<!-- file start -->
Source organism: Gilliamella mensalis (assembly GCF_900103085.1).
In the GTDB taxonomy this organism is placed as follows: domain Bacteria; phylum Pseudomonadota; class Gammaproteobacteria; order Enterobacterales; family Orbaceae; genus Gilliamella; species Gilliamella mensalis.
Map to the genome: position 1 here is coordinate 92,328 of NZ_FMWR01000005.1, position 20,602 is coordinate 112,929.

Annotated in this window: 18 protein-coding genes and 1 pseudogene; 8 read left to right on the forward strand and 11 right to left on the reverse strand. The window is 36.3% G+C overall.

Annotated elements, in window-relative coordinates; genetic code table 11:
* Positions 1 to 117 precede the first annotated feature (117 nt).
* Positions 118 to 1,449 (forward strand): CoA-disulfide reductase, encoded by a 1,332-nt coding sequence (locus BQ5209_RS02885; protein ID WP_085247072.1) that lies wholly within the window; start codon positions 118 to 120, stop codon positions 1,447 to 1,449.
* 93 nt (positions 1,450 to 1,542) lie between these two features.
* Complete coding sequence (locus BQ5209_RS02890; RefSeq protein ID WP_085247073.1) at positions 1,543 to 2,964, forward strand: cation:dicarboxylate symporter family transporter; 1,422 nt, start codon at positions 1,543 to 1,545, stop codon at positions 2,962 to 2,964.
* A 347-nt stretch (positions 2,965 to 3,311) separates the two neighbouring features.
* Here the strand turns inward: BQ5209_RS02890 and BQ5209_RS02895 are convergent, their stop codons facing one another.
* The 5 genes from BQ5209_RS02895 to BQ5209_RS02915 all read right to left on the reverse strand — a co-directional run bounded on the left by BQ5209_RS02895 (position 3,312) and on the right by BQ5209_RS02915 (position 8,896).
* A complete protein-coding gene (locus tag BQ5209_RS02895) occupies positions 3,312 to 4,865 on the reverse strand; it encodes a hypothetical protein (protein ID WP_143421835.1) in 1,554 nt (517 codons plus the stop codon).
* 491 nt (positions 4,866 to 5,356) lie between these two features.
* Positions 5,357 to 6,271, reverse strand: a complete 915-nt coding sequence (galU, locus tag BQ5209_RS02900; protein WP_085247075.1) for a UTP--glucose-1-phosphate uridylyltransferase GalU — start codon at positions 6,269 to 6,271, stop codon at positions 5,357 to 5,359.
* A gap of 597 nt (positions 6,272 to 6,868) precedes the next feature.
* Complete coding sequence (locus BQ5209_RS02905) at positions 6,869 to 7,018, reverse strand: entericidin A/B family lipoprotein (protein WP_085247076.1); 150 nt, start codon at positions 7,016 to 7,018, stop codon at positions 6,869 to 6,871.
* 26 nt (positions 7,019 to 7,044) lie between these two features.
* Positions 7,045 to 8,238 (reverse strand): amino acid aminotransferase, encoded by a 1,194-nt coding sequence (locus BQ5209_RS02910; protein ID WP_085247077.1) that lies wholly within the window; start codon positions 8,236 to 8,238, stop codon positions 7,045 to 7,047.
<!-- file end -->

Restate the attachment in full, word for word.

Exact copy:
Source organism: Gilliamella mensalis (assembly GCF_900103085.1).
In the GTDB taxonomy this organism is placed as follows: domain Bacteria; phylum Pseudomonadota; class Gammaproteobacteria; order Enterobacterales; family Orbaceae; genus Gilliamella; species Gilliamella mensalis.
Map to the genome: position 1 here is coordinate 92,328 of NZ_FMWR01000005.1, position 20,602 is coordinate 112,929.

Annotated in this window: 18 protein-coding genes and 1 pseudogene; 8 read left to right on the forward strand and 11 right to left on the reverse strand. The window is 36.3% G+C overall.

Annotated elements, in window-relative coordinates; genetic code table 11:
* Positions 1 to 117 precede the first annotated feature (117 nt).
* Positions 118 to 1,449 (forward strand): CoA-disulfide reductase, encoded by a 1,332-nt coding sequence (locus BQ5209_RS02885; protein ID WP_085247072.1) that lies wholly within the window; start codon positions 118 to 120, stop codon positions 1,447 to 1,449.
* 93 nt (positions 1,450 to 1,542) lie between these two features.
* Complete coding sequence (locus BQ5209_RS02890; RefSeq protein ID WP_085247073.1) at positions 1,543 to 2,964, forward strand: cation:dicarboxylate symporter family transporter; 1,422 nt, start codon at positions 1,543 to 1,545, stop codon at positions 2,962 to 2,964.
* A 347-nt stretch (positions 2,965 to 3,311) separates the two neighbouring features.
* Here the strand turns inward: BQ5209_RS02890 and BQ5209_RS02895 are convergent, their stop codons facing one another.
* The 5 genes from BQ5209_RS02895 to BQ5209_RS02915 all read right to left on the reverse strand — a co-directional run bounded on the left by BQ5209_RS02895 (position 3,312) and on the right by BQ5209_RS02915 (position 8,896).
* A complete protein-coding gene (locus tag BQ5209_RS02895) occupies positions 3,312 to 4,865 on the reverse strand; it encodes a hypothetical protein (protein ID WP_143421835.1) in 1,554 nt (517 codons plus the stop codon).
* 491 nt (positions 4,866 to 5,356) lie between these two features.
* Positions 5,357 to 6,271, reverse strand: a complete 915-nt coding sequence (galU, locus tag BQ5209_RS02900; protein WP_085247075.1) for a UTP--glucose-1-phosphate uridylyltransferase GalU — start codon at positions 6,269 to 6,271, stop codon at positions 5,357 to 5,359.
* A gap of 597 nt (positions 6,272 to 6,868) precedes the next feature.
* Complete coding sequence (locus BQ5209_RS02905) at positions 6,869 to 7,018, reverse strand: entericidin A/B family lipoprotein (protein WP_085247076.1); 150 nt, start codon at positions 7,016 to 7,018, stop codon at positions 6,869 to 6,871.
* 26 nt (positions 7,019 to 7,044) lie between these two features.
* Positions 7,045 to 8,238 (reverse strand): amino acid aminotransferase, encoded by a 1,194-nt coding sequence (locus BQ5209_RS02910; protein ID WP_085247077.1) that lies wholly within the window; start codon positions 8,236 to 8,238, stop codon positions 7,045 to 7,047.